Reviewer's Rating

This gives “To be or not to be?” an entirely new meaning. I have to admit I was skeptical when I first walked into the theater for a show called Hamlet10. Produced by the New York Shakespeare Exchange, the advance publicity for the show explained that the entire ensemble of ten actors would be playing Hamlet. As a particular fan of the Danish prince, I couldn’t imagine a way that five men and five women could successfully pull together such a complex character with such a fragmented performance – especially in such a character-centric play. However, the press release promised to “delve into the question of who is Hamlet,” and I was excited to see how it would be done.

As it turned out, I was happily surprised from the beginning, and my enjoyment of the play only grew. Dividing Hamlet between the ten actors didn’t diminish the character. Instead, the varied portrayals only added to how I viewed Hamlet.

Each scene had anywhere from one actor to two, three, five, or even the entire company playing Hamlet at the same time. The multiple Hamlets brought new life to scenes where the prince is struggling with his decisions, such as the confrontation of his mother Gertrude or his murder of the old advisor, Polonius. The different Hamlets spoke to each other, argued with each other, and each embodied his powerful, clashing traits: madness, intelligence, fear, sorrow, and more.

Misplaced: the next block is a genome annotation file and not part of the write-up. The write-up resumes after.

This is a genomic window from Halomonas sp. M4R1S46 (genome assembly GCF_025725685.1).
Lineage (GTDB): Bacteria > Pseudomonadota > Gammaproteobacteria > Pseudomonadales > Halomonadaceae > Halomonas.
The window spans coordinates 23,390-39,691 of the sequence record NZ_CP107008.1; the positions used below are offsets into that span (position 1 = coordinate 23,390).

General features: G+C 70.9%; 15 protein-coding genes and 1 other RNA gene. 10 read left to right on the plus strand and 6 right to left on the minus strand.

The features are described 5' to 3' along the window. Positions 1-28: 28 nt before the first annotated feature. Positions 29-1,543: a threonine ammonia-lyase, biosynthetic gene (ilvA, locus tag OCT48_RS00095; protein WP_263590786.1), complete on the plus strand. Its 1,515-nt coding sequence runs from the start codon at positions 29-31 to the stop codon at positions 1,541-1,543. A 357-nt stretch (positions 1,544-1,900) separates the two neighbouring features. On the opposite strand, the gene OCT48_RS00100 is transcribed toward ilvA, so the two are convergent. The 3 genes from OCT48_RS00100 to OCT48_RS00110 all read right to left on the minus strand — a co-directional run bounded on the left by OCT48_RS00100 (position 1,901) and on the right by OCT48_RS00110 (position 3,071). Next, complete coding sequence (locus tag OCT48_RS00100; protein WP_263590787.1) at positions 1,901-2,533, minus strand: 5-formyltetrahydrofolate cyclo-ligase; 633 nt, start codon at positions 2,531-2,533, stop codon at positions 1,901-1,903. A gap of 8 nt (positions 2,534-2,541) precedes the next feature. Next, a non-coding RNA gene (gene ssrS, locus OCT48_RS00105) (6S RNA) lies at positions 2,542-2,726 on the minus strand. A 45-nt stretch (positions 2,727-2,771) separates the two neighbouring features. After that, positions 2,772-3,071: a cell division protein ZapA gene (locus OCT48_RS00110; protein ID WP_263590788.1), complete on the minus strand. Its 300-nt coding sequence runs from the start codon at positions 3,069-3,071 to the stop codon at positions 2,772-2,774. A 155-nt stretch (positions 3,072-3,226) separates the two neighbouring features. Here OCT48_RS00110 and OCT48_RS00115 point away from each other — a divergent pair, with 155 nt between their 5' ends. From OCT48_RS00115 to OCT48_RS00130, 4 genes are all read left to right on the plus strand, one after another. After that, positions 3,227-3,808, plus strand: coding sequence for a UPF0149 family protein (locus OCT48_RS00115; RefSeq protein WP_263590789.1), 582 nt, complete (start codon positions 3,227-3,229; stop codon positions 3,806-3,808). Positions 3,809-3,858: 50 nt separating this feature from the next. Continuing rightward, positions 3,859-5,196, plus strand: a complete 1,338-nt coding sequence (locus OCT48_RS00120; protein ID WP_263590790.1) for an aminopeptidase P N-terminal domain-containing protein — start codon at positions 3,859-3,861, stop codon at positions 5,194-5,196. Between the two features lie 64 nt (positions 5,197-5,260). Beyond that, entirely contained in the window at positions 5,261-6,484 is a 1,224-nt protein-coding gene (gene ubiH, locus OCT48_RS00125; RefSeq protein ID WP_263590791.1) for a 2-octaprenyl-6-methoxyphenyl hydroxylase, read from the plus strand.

The actors didn’t just play the Danish prince as their own individual role, but as a group: they worked together to build on his character, each one contributing something different. The result was magnificent, especially during the famous soliloquies. It was fascinating to watch a bunch of different Hamlets argue the age-old questions among themselves, like a group debate. Suddenly Hamlet’s soliloquies became more intense, more physical, and thrillingly schizophrenic. A performance that manages to find something truly new in a play as time-honored as Hamlet is few and far between, and director Ross Williams delivers a thought-provoking production.

The actors themselves add infinite personality to this production. Put on in a small, low-ceilinged theater with little emphasis on props or costume, every twitch of an eye or flick of a wrist could be picked up by the audience. Whether they were performing as Hamlet or as supporting characters – which, unlike Hamlet, were played by just one actor each – they showed a powerful dedication to their roles.

That being said, I wouldn’t recommend this show for anyone who isn’t already familiar with Hamlet. The actors switch in and out of their roles so abruptly and so often that, unless you have a good grasp of Hamlet’s lines, it would be easy to fall behind. However, if you are comfortable with the play, this production is a stimulating celebration of the Danish prince.